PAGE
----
Get exclusive CAP network offers from top brands

View CAP Offers

Legal Online Horse Betting for Illinois?

October 8, 2009 (CAP Newswire) — In the recent debates over whether or not to legalize online gambling in the U.S. — and whether that should be done on a nationwide level, as Barney Frank’s bill would provide for, or whether it should be done state by state, as a recent movement in California is shooting for — the Midwestern state of Illinois is somewhat quietly preparing its own plans to legalize online horse race betting within its borders.

In fact, a bill goes before the Illinois Racing Board next week, and, if approved, could be implemented the next day.

The decision the board is facing is whether to give three pre-approved companies the go-ahead to offer Illinois residents Internet betting services on horse racing. “If those companies are approved Tuesday, gamblers could use the approved Web sites to wager on horses from the comfort of their own homes as early as Wednesday,” writes Mike Riopell at the Bloomington Pantagraph.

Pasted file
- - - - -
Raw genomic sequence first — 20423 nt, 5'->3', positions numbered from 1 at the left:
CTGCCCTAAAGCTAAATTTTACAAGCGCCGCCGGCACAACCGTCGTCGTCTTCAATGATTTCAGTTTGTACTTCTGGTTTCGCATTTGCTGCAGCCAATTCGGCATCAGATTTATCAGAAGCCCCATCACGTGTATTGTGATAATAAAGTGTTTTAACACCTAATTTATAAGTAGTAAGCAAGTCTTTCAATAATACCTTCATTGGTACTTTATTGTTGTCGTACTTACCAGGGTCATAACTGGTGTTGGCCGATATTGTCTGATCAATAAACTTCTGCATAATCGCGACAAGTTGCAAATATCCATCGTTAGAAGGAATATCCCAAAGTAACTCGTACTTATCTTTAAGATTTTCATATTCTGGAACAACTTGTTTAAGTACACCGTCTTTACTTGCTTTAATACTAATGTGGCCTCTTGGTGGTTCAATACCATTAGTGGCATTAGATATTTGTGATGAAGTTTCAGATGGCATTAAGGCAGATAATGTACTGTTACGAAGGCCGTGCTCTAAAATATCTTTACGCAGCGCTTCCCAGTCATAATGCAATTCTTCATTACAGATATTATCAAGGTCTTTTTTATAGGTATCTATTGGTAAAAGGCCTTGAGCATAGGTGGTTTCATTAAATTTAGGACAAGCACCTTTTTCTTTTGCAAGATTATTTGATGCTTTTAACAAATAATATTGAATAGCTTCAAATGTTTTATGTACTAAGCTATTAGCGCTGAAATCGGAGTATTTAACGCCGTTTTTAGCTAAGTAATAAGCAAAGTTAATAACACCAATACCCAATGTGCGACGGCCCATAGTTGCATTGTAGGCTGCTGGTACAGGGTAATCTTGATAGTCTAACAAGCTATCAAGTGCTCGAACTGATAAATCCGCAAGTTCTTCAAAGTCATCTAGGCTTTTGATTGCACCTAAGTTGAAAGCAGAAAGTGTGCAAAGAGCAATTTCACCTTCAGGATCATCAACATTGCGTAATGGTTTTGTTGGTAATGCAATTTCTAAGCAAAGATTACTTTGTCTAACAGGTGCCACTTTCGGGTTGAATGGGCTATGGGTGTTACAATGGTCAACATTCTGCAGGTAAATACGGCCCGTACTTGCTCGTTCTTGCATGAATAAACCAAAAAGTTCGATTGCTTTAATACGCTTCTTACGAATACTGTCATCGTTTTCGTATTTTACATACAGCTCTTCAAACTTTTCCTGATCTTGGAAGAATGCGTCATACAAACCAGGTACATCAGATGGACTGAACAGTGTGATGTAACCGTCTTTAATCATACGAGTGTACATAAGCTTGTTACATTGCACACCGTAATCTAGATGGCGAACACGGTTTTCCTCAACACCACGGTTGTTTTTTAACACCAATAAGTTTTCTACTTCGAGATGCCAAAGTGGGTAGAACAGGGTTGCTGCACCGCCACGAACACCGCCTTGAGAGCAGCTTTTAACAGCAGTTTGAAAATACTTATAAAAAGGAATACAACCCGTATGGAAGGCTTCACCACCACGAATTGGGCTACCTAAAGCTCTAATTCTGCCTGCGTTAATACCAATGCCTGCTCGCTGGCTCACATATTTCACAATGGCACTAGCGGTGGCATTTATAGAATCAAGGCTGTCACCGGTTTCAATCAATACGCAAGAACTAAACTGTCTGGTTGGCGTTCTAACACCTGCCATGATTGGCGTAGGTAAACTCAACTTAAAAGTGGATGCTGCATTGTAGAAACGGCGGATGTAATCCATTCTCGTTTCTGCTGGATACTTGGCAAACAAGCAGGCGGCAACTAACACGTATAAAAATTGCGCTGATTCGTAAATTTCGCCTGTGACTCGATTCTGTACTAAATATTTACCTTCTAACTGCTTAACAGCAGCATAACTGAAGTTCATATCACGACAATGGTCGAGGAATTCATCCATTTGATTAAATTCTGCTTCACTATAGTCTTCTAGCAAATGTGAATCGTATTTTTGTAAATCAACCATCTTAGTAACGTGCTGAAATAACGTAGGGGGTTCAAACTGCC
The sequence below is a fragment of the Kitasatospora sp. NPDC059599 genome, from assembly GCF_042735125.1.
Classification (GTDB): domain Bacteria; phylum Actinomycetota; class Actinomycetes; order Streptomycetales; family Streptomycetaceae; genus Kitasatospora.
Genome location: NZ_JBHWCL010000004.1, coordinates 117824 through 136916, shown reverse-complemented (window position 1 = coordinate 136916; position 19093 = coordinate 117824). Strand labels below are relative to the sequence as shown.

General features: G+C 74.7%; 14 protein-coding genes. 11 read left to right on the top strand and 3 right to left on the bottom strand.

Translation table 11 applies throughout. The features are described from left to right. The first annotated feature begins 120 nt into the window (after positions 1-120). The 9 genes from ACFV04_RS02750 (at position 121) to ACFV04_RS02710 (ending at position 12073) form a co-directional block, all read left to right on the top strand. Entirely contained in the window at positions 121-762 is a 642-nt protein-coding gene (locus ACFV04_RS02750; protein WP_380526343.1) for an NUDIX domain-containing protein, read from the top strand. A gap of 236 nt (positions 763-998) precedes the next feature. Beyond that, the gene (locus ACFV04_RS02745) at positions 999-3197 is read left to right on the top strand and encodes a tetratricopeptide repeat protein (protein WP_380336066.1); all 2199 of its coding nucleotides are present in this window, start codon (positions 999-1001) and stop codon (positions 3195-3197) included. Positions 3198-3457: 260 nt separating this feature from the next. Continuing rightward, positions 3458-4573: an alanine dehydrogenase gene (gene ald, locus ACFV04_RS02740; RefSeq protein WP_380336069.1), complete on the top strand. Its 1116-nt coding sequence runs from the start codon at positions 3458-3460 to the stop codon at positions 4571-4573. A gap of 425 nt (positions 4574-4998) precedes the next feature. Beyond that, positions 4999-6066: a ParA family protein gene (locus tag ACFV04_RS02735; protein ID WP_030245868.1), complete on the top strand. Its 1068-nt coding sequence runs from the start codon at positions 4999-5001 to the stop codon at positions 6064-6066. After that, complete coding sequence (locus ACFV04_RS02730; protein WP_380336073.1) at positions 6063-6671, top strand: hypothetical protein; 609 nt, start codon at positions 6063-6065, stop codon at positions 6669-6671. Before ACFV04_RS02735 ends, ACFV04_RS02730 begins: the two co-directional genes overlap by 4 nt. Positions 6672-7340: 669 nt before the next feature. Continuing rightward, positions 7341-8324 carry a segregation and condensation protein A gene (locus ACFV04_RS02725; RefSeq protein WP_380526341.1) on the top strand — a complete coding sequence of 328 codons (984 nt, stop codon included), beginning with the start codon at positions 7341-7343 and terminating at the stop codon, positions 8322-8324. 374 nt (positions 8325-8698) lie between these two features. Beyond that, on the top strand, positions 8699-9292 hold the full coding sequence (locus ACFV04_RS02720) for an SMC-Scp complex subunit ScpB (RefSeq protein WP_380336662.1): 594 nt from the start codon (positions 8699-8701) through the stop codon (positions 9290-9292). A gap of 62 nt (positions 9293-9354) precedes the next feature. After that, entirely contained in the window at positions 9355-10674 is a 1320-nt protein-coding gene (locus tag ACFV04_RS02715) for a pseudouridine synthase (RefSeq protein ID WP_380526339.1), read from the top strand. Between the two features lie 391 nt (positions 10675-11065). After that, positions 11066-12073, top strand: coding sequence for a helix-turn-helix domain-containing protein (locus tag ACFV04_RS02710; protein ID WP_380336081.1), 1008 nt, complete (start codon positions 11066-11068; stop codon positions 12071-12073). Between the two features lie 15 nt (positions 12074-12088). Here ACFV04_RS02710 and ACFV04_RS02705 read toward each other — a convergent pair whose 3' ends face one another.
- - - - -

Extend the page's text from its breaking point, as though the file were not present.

And it sounds fairly likely that the plan could succeed.

"They're ready to go," Mickey Ezzo, a spokesman for the Illinois Racing Board, was quoted in Mr. Riopell’s article. "The infrastructure is all in place" — that's because the betting sites in question are already up and in use, though they're not technically under government regulation and therefore not really legal.

“But earlier this year, lawmakers approved legalizing and regulating online horse betting. When the gambling sites are regulated, the Illinois horse racing industry gets a cut of the bets,” the article continues.

So, approval of the plan would mean that the sites can start advertising and reaching out directly to at-home bettors, and it also means the state could start enforcing against non-licensed websites, of which there are apparently quite a few.

According to the article’s estimates, the plan to formalize online horse race betting could add some $1.5 million in yearly revenue to the state’s pockets. An incentive like that would be hard to pass by.

Click here to read Mike Riopell’s original article at